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Pyongyang Getting Pinched

North Korea, already one of the world's most isolated countries, is looking even lonelier these days, squeezed not only by its adversary the United States but also its friends in Beijing.

China said Monday that its military has taken over patrolling its frontier with North Korea, but wouldn't disclose why it made the change.

The U.S. military said Tuesday it has enhanced its air defense system in South Korea to better counter missile threats from the North. The United States will increase efforts to halt heroin and other drug trafficking linked to North Korea, the White House said.

And the United States is reviewing whether or not to send North Korea the remaining 66,000 tons of food aid due this year out of concern the food might not get to people who need it, the State Department said Monday.

All that comes after nearly a year of tension over North Korea's nuclear program.

The Chinese Foreign Ministry would not confirm reports in Hong Kong media that China moved 150,000 troops to the border to stem crime by North Korean soldiers and to pressure its isolated communist neighbor to halt its nuclear weapons program.

"It is a normal adjustment carried out after many years of preparation by the relevant parties," the Chinese Foreign Ministry said in a brief statement.

It wasn't clear which agency previously patrolled the border, which is off-limits to foreign reporters. But such duties are believed to have been held by the People's Armed Police, a paramilitary force also run by the Defense Ministry.

U.S. and South Korean analysts, who said they couldn't confirm the troop movements, disagreed over whether Beijing would take such a step to pressure its longtime ally.

A U.S. official, speaking on condition of anonymity, said the Chinese have been reorganizing border forces for about a year, replacing border guards with army troops to increase security along its frontier, including the North Korean border, and the move does not appear to be linked to a specific issue.

China fought alongside North Korea in the 1950-53 Korean War and is the isolated North's main aid supplier. But diplomats and scholars say the North has angered China by declaring it had nuclear weapons and resisting U.S. pressure to scrap its weapons programs.

Beijing has tried unsuccessfully to mediate the weapons dispute. A second round of talks in August ended without agreement or a date for more negotiations.

David M. Lampton, director of China studies at the Johns Hopkins School of Advanced International Studies in Washington, said China has been "ratcheting up the pressure" on the North — especially since it said in April that it already had a nuclear weapon.

"I wouldn't be surprised if China" moved troops to the border, Lampton said. "This could be an attempt to show that China won't be intimidated."

But Baek Seung-joo of South Korea's government-run Korea Institute for Defense Analysis was skeptical about possible Chinese attempts at military pressure.

"Considering the relations between China and North Korea, it is difficult to imagine that China would use its military as a means to influence North Korea," said Baek, leader of the institute's North Korea research team.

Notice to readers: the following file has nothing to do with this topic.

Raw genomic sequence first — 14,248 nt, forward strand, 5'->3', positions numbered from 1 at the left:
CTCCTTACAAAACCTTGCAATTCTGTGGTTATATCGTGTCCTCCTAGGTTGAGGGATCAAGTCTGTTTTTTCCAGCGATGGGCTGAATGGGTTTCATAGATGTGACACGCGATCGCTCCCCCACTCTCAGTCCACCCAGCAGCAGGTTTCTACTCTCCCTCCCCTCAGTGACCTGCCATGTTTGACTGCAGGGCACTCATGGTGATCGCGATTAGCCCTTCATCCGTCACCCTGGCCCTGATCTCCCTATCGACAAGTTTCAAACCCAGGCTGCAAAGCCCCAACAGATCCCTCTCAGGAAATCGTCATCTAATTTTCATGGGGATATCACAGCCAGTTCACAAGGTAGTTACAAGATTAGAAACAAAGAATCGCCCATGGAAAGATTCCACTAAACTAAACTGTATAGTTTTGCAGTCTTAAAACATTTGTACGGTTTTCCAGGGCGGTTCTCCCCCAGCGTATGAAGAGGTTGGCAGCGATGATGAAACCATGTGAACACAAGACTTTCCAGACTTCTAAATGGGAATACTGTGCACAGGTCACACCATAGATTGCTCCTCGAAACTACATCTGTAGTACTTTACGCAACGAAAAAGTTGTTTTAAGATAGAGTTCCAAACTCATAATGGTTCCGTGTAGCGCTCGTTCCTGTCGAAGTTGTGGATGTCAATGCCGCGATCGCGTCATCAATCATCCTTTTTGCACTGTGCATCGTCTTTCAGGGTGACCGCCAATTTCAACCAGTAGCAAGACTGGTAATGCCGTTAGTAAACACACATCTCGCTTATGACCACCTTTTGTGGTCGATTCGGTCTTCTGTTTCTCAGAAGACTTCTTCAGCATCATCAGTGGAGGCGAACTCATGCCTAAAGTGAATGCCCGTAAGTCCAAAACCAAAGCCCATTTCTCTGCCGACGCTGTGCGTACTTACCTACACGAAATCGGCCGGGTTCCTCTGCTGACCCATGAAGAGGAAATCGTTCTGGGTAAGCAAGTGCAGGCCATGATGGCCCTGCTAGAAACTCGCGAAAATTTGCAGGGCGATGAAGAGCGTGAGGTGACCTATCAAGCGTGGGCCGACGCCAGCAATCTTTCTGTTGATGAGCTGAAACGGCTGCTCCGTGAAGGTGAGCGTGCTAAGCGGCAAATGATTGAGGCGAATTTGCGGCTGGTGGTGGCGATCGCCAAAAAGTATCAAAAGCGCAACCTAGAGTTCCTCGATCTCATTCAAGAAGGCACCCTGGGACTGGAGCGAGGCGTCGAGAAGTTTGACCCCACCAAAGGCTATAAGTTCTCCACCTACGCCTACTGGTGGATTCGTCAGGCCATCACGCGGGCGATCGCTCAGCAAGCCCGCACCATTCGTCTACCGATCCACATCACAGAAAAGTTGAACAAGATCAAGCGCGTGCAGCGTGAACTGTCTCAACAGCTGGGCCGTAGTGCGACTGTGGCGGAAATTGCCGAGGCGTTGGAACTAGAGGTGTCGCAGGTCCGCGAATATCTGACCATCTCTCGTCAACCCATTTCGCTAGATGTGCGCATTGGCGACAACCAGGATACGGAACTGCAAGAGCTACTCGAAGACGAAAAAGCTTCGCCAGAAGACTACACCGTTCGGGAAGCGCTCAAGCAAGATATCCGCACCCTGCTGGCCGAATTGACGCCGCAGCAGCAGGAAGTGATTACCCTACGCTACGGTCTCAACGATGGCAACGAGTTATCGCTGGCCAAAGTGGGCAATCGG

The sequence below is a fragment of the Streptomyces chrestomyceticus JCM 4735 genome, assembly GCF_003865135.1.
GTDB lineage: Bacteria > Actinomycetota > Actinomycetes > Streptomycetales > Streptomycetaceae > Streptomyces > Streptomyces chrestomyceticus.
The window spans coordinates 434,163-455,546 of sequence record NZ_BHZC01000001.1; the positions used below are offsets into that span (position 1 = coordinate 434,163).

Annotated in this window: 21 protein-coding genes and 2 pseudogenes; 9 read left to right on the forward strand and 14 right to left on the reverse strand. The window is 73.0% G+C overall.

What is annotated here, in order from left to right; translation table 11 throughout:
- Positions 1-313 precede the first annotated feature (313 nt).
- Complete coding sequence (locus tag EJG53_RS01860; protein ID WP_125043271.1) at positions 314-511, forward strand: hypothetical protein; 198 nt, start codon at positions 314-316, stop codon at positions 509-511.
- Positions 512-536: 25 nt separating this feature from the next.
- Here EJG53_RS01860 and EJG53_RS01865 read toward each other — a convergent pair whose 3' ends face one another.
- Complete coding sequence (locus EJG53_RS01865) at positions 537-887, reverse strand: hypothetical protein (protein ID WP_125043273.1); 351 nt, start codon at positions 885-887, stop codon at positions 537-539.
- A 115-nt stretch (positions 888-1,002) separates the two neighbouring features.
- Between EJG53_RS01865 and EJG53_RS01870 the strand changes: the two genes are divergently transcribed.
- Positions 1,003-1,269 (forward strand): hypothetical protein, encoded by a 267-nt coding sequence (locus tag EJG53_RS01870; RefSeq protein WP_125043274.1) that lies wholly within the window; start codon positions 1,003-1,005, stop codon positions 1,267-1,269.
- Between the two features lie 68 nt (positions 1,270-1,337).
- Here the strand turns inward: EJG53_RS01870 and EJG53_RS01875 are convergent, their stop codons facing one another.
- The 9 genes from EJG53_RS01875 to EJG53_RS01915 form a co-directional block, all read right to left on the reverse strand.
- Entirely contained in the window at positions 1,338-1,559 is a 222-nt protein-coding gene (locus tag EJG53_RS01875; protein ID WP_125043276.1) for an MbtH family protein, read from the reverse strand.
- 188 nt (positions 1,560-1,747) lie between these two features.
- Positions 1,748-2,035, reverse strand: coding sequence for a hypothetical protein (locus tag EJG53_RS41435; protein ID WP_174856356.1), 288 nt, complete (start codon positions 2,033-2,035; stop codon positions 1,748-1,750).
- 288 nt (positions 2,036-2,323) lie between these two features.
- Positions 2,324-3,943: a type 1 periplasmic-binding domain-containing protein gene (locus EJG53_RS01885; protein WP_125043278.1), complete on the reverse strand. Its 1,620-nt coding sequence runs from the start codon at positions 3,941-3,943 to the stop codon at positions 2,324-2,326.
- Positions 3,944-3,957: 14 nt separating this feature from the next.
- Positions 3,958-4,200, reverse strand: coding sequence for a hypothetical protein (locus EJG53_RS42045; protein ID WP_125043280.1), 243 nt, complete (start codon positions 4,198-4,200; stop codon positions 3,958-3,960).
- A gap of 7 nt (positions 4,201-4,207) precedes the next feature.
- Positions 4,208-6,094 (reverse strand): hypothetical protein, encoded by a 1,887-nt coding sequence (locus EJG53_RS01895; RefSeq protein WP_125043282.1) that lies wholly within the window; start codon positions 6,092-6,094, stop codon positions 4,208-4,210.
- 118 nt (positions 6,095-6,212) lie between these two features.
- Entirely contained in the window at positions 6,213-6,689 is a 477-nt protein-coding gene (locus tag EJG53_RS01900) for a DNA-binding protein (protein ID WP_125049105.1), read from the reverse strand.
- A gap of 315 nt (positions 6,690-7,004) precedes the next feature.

Sing Tao said the troops also were meant to stem cross-border crime by North Korean soldiers and the flow of refugees fleeing repression and hunger in the North.

China has been frustrated and embarrassed by the refugees, who are believed to number in the tens of thousands. Nearly 200 have been allowed to leave for rival South Korea after seeking asylum in embassies and other foreign offices.

Meanwhile, the U.S. military has received new equipment to upgrade its system to the latest generation of Patriot interceptor missiles, the Patriot Advanced Capability-3, the Eighth U.S. Army said in a news release.

The Patriot missiles are built to destroy targets — such as tactical ballistic missiles, cruise missiles and enemy aircraft — by colliding with them at high speed, rather than using an explosive warhead.

"This system enhances our ability to prevent any external aggression which includes North Korea," said Lt. Col. Steven Boylan, a spokesman for the Eighth Army.

North Korea has an aggressive missile development program, although most of its 1.1-million army is equipped with outdated Soviet-era weapons. Its Rodong missiles can reach all of South Korea and much of Japan.

White House Press Secretary Scott McClellan said Monday, in a statement accompanying a government report on narcotics trafficking, that Mr. Bush "registered his growing concern over heroin and methamphetamine trafficking linked to North Korea and expressed his intent for the United States to intensify its efforts to stop North Korean involvement in narcotics production and trafficking."

At the State Department, spokesman Adam Ereli said Monday that the United States is reviewing whether to send North Korea the final 66,000 tons of food aid due this year. He said the government in Pyongyang has placed restrictions on the U.N. World Food Program, which distributes humanitarian aid in North Korea, that do not allow the WFP to ensure the aid gets to "vulnerable North Koreans."

So far this year, Ereli said, the United States has provided 44,000 tons of its 110,000-ton commitment to North Korea.

The nuclear tensions began last October when North Korea said it was enriching uranium. The U.S. cut off fuel supplies, and Pyongyang pulled out of the Nuclear Nonproliferation Treaty. At recent talks, North Korea threatened to conduct a nuclear test.